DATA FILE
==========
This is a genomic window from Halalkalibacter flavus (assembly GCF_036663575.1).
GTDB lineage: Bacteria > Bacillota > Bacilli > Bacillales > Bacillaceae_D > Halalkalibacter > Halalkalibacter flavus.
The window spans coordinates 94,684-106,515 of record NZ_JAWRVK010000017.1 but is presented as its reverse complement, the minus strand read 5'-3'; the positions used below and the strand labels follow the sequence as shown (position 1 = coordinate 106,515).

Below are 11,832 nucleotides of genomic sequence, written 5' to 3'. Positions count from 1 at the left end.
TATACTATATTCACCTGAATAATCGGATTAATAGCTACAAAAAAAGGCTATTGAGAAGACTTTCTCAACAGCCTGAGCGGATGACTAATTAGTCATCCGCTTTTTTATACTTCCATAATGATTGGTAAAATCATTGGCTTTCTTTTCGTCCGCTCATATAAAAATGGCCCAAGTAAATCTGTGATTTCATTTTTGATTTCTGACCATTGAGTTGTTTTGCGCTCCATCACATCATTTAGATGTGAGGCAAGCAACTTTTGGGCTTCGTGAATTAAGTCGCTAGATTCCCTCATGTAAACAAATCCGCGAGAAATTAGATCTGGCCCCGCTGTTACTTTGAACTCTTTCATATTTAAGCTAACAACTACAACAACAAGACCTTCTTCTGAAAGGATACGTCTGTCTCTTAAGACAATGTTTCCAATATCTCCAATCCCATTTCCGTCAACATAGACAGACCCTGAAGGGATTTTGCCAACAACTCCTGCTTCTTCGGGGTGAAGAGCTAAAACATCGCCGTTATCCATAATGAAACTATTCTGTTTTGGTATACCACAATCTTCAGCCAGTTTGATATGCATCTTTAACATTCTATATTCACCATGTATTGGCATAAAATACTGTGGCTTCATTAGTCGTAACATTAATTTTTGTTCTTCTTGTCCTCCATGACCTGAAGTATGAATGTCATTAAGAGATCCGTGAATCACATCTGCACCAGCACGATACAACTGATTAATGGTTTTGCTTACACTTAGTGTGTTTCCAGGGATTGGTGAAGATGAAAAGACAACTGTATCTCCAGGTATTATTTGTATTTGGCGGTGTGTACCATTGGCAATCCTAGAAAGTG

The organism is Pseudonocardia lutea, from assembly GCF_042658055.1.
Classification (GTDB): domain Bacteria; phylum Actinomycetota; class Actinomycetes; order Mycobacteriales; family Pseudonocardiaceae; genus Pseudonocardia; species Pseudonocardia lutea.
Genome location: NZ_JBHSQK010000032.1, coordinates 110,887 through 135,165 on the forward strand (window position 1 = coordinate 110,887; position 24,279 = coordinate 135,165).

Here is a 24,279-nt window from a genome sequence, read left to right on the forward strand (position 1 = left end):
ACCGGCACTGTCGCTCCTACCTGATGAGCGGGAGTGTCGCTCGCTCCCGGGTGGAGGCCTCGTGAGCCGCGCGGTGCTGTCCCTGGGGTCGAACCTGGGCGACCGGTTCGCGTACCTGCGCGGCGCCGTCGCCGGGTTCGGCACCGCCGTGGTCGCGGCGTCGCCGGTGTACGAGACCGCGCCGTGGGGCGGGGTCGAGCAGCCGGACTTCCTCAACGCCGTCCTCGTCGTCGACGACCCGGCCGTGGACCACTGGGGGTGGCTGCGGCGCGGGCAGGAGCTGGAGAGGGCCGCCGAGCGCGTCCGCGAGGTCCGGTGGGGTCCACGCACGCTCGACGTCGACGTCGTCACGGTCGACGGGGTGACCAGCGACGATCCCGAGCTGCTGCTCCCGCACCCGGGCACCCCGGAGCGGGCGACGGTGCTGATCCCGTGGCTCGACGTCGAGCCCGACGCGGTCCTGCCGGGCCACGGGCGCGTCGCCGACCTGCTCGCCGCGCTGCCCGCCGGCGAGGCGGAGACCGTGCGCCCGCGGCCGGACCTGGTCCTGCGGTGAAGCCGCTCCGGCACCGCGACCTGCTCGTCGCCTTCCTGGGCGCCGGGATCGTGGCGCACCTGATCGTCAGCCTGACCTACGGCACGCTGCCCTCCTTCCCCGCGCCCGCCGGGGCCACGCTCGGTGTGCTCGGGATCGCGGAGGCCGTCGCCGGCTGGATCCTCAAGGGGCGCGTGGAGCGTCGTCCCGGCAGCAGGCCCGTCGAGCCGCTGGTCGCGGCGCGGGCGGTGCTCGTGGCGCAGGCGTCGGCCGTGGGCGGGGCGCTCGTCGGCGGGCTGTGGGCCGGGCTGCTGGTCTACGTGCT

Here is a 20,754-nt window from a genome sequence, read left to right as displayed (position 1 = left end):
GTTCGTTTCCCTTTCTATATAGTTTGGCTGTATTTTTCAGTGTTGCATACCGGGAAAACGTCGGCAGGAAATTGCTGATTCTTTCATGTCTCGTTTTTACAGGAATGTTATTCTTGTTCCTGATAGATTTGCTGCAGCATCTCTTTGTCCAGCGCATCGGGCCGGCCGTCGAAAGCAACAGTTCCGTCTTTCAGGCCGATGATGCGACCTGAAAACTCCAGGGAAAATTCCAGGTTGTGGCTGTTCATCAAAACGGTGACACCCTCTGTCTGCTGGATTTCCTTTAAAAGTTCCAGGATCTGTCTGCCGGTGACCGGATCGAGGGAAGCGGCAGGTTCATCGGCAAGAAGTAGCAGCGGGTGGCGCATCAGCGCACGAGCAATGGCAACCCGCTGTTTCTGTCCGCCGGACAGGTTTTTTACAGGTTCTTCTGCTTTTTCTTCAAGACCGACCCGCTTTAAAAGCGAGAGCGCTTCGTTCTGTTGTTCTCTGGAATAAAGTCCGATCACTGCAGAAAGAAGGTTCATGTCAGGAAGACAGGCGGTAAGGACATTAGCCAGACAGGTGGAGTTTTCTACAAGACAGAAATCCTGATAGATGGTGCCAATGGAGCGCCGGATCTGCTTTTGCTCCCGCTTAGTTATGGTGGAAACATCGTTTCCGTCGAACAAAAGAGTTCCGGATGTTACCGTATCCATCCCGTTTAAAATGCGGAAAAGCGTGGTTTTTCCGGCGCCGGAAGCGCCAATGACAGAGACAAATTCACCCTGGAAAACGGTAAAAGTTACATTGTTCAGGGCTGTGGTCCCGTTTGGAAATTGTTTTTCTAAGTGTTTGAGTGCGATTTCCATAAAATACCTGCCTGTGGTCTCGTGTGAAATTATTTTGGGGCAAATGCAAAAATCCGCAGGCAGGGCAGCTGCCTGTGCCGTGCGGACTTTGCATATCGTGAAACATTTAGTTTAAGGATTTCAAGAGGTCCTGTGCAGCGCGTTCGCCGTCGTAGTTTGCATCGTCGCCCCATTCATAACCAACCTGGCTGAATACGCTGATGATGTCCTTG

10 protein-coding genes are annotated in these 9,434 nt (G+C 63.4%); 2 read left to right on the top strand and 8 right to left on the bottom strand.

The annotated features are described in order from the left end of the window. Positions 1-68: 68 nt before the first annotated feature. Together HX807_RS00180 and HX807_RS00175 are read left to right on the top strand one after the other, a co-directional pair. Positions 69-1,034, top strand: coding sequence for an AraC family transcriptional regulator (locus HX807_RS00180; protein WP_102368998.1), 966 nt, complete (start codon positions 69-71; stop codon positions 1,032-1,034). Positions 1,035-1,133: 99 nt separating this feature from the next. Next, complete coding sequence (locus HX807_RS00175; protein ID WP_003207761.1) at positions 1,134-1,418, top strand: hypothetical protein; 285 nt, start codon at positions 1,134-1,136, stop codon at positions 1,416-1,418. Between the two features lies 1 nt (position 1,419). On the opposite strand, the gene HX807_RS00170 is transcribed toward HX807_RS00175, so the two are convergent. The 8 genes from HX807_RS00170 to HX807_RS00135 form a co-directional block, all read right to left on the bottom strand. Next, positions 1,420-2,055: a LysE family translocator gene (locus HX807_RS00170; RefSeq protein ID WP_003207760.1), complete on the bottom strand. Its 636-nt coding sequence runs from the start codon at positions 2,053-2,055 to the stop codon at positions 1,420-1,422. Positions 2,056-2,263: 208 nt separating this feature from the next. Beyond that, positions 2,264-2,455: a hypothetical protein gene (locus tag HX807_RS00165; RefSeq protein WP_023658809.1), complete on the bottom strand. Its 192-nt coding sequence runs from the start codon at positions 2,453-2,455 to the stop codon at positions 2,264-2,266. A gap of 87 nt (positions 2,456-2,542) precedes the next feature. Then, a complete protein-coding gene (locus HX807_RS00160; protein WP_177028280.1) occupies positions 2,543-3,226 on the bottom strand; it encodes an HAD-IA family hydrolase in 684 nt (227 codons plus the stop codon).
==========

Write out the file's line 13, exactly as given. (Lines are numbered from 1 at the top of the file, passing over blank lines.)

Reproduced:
10 protein-coding genes are annotated in these 9,434 nt (G+C 63.4%); 2 read left to right on the top strand and 8 right to left on the bottom strand.